ASHLEY ANNE CLARK
For mixed media artist Ashley Anne Clark, her focus has always been on animals. “I’ve been pushing for animal rights since I was a young teen,” she says. Hoping to elicit compassion and appreciation for all living creatures, Clark endeavors to immerse viewers within the intricate emotions of animal life—worry, angst, surprise—and connect those emotions to that of the human experience. The Charlottetown, Canada, artist’s upcoming exhibition Moonlight Wanderers at Lotton Gallery explores these connections in a way that is literally larger than ever before, as Clark explains that the pieces featured in this show are much bigger than she normally creates, giving her the space to explore a more developed narrative.
“Into the night, under the light of the silvery moon, Ashley Anne Clark takes us to her secret world filled with nocturnal animals, moths and butterflies,” says Christina Franzoso, Lotton Gallery director. “Ashley’s paintings are magical incantations, little treasure-filled fables of her world in Prince Edward Island.”
A distinctly illustrative style, her artwork incorporates a variety of different natural
materials, further deepening that connection to the wild. Dark backdrops highlight the subjects of these pieces, which include mostly North American animals like foxes, bears, wolves, hares and deer. She starts every piece on a wooden paneled canvas, and then uses seaweed, wood, bark or sand, layering these different substances on top of each other to form the landscapes. To bring the subjects to life, Clark uses watercolors. The seaweed, she explains, creates unpredictability in texture, with sporadic lines and indentations—“a touch of wilderness.”
Lately, Clark says she has been incorporating moths into many of her works as well, which she describes as adding a “spiritual element” to each piece. In Fox Brothers, a pair of bright red-orange foxes is contrasted against a dark night sky while two moths flutter beside them. Spotted Owl and the Moon is clean and simple, depicting a white-and-gray freckled owl perched beneath a starry scene. A recent trip to Costa Rica also inspired several new subjects for this exhibition, like anteaters and oncillas, deviating slightly from her typical depictions of North American beasts.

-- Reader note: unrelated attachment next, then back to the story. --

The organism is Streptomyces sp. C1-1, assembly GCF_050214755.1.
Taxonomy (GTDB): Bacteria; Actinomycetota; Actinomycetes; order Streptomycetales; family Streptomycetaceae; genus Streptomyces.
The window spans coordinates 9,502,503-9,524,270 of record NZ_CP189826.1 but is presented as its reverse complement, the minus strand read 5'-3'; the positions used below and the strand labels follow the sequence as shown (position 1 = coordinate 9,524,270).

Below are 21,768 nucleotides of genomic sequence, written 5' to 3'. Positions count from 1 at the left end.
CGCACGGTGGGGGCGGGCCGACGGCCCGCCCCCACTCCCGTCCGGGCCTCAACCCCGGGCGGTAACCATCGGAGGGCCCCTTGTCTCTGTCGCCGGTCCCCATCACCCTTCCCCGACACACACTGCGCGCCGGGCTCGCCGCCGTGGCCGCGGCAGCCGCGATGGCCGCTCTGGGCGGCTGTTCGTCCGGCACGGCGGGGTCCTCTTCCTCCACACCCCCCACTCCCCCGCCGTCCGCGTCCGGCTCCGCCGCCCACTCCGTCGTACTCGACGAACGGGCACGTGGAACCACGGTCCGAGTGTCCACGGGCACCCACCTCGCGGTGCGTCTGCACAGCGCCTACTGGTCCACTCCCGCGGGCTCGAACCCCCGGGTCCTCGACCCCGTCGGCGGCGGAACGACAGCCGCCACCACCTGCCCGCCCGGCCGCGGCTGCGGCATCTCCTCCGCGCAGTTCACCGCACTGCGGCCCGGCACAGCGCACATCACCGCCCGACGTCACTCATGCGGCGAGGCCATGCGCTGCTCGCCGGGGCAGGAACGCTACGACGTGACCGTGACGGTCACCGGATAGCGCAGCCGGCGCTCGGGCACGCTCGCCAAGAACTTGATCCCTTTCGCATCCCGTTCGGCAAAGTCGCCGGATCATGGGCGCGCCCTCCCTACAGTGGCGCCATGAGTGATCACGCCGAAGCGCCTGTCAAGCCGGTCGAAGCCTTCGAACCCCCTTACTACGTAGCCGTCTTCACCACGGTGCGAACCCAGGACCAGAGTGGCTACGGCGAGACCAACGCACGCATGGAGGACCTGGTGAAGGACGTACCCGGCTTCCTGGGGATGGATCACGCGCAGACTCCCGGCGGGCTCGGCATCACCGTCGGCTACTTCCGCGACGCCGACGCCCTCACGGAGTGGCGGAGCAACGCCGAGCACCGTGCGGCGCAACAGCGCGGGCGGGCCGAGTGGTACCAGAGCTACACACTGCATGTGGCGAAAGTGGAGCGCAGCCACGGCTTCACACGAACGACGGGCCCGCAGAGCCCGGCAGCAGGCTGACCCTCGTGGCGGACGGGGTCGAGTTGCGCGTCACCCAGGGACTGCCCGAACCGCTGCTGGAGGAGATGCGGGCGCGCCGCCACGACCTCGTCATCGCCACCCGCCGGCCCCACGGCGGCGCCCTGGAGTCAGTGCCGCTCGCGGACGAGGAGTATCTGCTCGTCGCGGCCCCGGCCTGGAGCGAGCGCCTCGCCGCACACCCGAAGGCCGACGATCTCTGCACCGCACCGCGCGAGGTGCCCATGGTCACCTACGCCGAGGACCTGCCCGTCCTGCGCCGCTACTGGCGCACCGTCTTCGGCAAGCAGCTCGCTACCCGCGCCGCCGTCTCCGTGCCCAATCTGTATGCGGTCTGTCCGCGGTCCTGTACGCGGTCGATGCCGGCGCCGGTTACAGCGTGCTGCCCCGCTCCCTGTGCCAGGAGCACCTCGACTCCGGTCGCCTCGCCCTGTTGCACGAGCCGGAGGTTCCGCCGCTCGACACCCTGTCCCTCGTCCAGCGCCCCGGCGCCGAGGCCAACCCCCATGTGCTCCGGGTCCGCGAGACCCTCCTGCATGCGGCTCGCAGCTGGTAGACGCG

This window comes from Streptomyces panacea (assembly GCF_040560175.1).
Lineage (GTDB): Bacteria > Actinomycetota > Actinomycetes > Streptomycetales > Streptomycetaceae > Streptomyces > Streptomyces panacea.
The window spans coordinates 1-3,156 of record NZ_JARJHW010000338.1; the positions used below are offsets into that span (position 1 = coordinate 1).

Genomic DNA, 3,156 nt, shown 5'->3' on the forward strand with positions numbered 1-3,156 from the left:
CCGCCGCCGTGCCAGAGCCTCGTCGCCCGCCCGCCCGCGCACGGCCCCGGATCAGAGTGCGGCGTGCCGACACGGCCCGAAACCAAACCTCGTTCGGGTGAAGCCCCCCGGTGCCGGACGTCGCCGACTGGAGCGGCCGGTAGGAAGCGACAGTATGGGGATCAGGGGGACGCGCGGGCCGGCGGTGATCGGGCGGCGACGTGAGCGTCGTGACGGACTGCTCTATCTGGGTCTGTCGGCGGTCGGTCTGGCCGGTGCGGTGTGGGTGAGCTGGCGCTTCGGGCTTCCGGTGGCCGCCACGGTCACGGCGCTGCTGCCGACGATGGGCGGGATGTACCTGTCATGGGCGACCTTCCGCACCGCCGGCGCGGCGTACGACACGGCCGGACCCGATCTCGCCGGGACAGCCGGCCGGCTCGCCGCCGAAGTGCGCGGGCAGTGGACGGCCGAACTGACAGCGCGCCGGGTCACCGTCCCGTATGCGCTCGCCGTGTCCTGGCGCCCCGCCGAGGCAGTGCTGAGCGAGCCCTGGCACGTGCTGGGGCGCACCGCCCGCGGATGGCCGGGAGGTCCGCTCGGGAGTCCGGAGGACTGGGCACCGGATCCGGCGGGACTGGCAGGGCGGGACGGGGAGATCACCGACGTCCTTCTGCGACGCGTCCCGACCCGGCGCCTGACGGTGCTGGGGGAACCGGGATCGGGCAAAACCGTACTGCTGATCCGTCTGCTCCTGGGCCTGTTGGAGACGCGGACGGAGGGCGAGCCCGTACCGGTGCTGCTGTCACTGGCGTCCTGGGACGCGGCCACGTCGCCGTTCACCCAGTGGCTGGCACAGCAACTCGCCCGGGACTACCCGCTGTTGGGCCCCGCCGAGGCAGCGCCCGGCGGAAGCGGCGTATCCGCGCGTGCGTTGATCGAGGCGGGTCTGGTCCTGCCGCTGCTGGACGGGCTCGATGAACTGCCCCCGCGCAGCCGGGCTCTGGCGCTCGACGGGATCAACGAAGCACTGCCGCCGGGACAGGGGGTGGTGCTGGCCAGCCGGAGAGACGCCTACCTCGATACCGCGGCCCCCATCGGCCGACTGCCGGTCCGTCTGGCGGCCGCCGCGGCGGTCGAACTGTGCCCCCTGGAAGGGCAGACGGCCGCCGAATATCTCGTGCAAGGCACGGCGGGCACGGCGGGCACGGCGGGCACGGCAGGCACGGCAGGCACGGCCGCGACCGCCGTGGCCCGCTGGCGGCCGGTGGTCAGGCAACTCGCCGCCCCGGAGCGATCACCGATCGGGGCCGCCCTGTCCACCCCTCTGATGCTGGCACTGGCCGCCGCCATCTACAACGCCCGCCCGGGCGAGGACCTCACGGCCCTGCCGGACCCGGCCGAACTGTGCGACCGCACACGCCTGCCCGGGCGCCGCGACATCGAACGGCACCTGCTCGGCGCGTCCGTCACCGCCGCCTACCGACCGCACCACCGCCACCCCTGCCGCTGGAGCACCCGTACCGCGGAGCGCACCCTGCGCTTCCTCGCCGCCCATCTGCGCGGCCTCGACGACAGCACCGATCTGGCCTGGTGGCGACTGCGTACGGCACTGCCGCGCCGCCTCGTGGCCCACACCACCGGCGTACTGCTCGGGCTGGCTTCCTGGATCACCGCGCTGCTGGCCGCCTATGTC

Clark’s work encourages viewers to imagine animals more complexly. For this show, Clark says she is branching out and exploring a wider range of animal relationships, including that of parents and children. One piece in her new exhibition depicts a mother grizzly bear with her three cubs, which Clark describes as both peaceful and representative of the strongwilled and nurturing mothers we know in our own lives. Sibling relationships and other family dynamics are explored in this body of work as well. Sometimes viewers connect to Clark’s pieces in ways the artist says she could never have predicted, like the memory of a time a porcupine crossed their path, or more difficult ones, such as the memory of a relative passing away. “By connecting to the emotions animals have, I’m hoping humans can relate to them in some way,” Clark says, “[creating] a greater love for animals in general.”
The exhibition runs July 1 to 29.
900 N. Michigan Avenue, Level 6 • Chicago, IL 60611 (312) 664-6203 • www.lottongallery.com